In Gullah Spirituals musicologist Eric Crawford traces Gullah Geechee songs from their beginnings in West Africa to their height as songs for social change and Black identity in the twentieth century American South. While much has been done to study, preserve, and interpret Gullah culture in the lowcountry and sea islands of South Carolina and Georgia, some traditions like the shouting and rowing songs have been all but forgotten. This work, which focuses primarily on South Carolina's St. Helena Island, illuminates the remarkable history, survival, and influence of spirituals since the earliest recordings in the 1860s.
Grounded in an oral tradition with a dynamic and evolving character, spirituals proved equally adaptable for use during social and political unrest and in unlikely circumstances. Most notably, the island's songs were used at the turn of the century to help rally support for the United States' involvement in World War I and to calm racial tensions between black and white soldiers. In the 1960s, civil rights activists adopted spirituals as freedom songs, though many were unaware of their connection to the island.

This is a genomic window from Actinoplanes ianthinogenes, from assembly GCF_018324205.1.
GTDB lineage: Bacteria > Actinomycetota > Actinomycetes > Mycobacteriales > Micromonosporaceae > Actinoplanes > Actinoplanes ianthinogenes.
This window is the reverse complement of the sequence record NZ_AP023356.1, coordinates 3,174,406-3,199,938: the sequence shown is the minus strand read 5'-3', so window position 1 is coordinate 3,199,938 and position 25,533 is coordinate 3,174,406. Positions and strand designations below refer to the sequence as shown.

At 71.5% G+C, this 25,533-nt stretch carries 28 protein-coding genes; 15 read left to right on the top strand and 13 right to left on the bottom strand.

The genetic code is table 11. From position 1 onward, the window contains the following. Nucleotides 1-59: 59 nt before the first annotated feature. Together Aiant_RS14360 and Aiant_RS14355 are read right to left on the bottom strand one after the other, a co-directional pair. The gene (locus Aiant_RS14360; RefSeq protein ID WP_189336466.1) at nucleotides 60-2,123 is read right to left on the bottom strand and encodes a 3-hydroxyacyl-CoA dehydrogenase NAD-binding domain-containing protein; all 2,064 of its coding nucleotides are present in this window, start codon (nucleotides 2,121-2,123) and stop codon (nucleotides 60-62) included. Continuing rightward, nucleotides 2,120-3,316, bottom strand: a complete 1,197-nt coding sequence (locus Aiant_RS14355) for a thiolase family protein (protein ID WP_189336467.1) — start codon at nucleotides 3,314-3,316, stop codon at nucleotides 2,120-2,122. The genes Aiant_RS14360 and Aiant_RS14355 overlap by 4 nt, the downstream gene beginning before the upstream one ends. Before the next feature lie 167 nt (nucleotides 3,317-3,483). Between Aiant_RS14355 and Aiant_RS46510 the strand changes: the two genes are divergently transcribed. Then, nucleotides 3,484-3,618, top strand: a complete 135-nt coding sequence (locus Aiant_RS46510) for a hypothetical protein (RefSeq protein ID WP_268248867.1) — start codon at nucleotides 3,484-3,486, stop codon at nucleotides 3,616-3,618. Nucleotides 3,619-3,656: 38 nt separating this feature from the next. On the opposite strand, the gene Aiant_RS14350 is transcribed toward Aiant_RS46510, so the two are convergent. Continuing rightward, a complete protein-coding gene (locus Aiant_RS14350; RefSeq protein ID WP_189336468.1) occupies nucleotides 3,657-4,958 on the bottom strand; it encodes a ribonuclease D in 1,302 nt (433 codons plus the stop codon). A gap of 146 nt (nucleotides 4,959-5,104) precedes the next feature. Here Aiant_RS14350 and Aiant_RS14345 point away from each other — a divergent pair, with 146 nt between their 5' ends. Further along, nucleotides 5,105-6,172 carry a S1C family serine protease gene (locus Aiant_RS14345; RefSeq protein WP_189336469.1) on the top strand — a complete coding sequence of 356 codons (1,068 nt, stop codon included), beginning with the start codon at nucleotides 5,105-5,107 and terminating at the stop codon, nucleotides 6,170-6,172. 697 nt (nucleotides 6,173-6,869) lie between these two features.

Gullah Spirituals uses fieldwork, personal recordings, and oral interviews to build upon earlier studies and includes an appendix with more than fifty transcriptions of St. Helena spirituals, many no longer performed and more than half derived from Crawford's own transcriptions. Through this work, Crawford hopes to restore the cultural memory lost to time while tracing the long arc and historical significance of the St. Helena spirituals.